Spin class is both a mentally and physically challenging form of exercise. Although the level of difficulty will change generally with each song (most spin classes are designed to have two peaks), your legs never stop moving for a full 45 -60 plus minutes. In other cardio focused fitness classes, you’ll see instructors encouraging their students to lightly jog or skip during the transitions, but how many people actually do it? The momentum you build up while on a bike forces your legs to continuously stay in motion, so that you never truly get a break.
As I sweated through my very first spin class, I remembering having some serious doubts that I would be able to finish. I consider myself to be a very physically fit individual, but my legs were exhausted 15 minutes into the hour long class. I remember looking incredulously at the timer on my bike as it ticked by at what felt like an impossibly slow speed. “When will I be allowed off this sadistic contraption?” I thought to myself. Despite the difficulty, I returned for a second class the following week, and found it to be easier. Encouraged, I returned a third time, then a fourth, then a fifth, and now I’m a spin instructor. Funny how these types of things work out. In the beginning I couldn’t fathom how anyone could potentially enjoy this as a form of exercise, but now I love it. Biking uses muscles that are different from those you use in your everyday life, so OF COURSE it’s going to be hard the first time you try it. Your body just isn’t used to it, but don’t base your decision to love or hate spinning on one class, because you won’t really know until you’ve tried it 3 or 4 times.
Like any form of exercise, give spinning a chance before you decide whether or not to incorporate it into your weekly routine. In the end you’re either going to hate it or love it, there isn’t really a grey area. Making exercise a part of your life is so important, and finding a form of exercise you love is going to make this commitment so much easier. I encourage you to try out a bunch of different forms of cardio: sports, dance, kick-boxing, yoga, Pilates, running, spinning – the list could go on. You’ll likely gravitate towards the form of cardio that you’re naturally gifted at, and that’s great. Now challenge yourself to get better, and maybe even look into setting some weight loss, endurance, flexibility, or speed-related goals to help you moving forward. Also keep your eye out for any events going on in your area, as some healthy, and a chance at a materialistic gain, always helps with motivation.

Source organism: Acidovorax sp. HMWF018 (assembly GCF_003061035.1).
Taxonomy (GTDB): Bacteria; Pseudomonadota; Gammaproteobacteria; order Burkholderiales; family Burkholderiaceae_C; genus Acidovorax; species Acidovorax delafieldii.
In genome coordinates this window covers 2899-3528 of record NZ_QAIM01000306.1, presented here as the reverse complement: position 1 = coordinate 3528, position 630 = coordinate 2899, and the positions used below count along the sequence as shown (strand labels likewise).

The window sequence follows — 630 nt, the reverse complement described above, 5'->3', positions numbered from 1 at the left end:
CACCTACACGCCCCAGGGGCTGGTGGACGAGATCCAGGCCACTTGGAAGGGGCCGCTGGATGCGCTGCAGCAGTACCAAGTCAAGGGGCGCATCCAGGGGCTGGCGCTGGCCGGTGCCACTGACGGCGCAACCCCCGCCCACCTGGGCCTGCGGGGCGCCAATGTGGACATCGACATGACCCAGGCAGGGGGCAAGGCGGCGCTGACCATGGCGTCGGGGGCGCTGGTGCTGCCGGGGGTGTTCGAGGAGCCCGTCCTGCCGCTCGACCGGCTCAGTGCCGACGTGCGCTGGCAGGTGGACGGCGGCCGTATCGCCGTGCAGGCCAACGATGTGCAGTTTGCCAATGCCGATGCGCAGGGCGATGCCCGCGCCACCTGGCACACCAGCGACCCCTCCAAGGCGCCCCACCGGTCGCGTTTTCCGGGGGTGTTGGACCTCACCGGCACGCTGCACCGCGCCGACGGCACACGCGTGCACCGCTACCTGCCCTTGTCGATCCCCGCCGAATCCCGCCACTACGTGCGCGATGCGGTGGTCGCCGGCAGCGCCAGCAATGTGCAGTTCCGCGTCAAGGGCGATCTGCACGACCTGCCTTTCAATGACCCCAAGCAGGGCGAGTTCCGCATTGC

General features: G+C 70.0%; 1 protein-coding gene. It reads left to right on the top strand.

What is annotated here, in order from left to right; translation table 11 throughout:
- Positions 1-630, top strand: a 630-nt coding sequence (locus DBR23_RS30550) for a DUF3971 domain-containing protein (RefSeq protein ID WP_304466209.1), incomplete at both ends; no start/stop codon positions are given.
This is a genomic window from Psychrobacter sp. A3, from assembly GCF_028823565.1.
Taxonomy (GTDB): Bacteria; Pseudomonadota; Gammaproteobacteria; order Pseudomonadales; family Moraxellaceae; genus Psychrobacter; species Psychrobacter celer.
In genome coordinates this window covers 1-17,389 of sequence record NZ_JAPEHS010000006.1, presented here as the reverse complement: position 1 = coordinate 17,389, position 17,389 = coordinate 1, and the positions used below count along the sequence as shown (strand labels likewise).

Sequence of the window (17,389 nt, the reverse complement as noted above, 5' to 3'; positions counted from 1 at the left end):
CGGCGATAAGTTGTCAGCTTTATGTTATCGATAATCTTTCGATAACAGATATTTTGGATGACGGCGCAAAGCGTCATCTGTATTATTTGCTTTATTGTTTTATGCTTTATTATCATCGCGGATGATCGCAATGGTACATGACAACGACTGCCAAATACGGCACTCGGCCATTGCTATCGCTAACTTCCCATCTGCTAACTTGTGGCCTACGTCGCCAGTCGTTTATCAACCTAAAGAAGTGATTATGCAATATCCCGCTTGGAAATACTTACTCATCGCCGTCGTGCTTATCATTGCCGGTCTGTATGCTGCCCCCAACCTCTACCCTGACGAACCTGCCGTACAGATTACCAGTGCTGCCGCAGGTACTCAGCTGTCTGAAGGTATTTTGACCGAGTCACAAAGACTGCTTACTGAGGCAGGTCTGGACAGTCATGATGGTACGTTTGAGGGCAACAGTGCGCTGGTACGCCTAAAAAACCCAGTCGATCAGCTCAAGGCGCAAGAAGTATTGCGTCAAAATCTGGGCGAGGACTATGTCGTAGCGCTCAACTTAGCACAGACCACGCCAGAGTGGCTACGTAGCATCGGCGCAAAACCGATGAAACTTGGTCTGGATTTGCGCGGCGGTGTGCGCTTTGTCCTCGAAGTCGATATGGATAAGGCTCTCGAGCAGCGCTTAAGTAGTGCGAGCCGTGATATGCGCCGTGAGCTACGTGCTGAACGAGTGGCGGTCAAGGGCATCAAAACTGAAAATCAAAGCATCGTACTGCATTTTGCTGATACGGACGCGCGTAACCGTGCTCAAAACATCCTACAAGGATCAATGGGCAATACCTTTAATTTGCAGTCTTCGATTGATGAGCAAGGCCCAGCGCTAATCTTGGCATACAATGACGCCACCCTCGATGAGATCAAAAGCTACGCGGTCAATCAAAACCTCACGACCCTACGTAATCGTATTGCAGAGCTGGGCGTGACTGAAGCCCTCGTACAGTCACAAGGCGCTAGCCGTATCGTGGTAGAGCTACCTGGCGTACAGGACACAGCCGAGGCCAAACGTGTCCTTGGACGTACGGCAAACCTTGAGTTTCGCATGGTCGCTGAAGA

Why might you decide to choose spinning over another form of exercise?
Spinning is one of the best lower body cardio workouts there are, but it also works your core and your arms. When you’re out in the real world with your bike you’re also working to stay balanced, and although that component is missing in a spin class where the bikes are stationary, it is replaced by a motivating instructor and fast paced music that should leave you dripping in sweat. In an average spin class you’re looking at burning between 400-600 calories, maybe even more. Spinning is also an impact free cardio option, making it ideal for someone with joint issues or injuries that prevent them from partaking in more plyometric forms of exercise.
Alternatively, spinning can start to feel repetitive (there is only so much variation you can do) if you’re someone who enjoys more dance inspired forms of cardio. I find spinning to be very similar to yoga in that it requires you to disappear into your mind and focus your energy forward. By allowing your body to take-over while your mind escapes, you’ll get off of that bike feeling rejuvenated and clear-headed.
Try a class out for yourself. It’s not for everyone, but maybe it is for you.
GUEST BLOGGER- Christine Bissonnette is a fitness enthusiast, actress, and “positivity seeker” Check out her blog: http://the-positivity-project.com/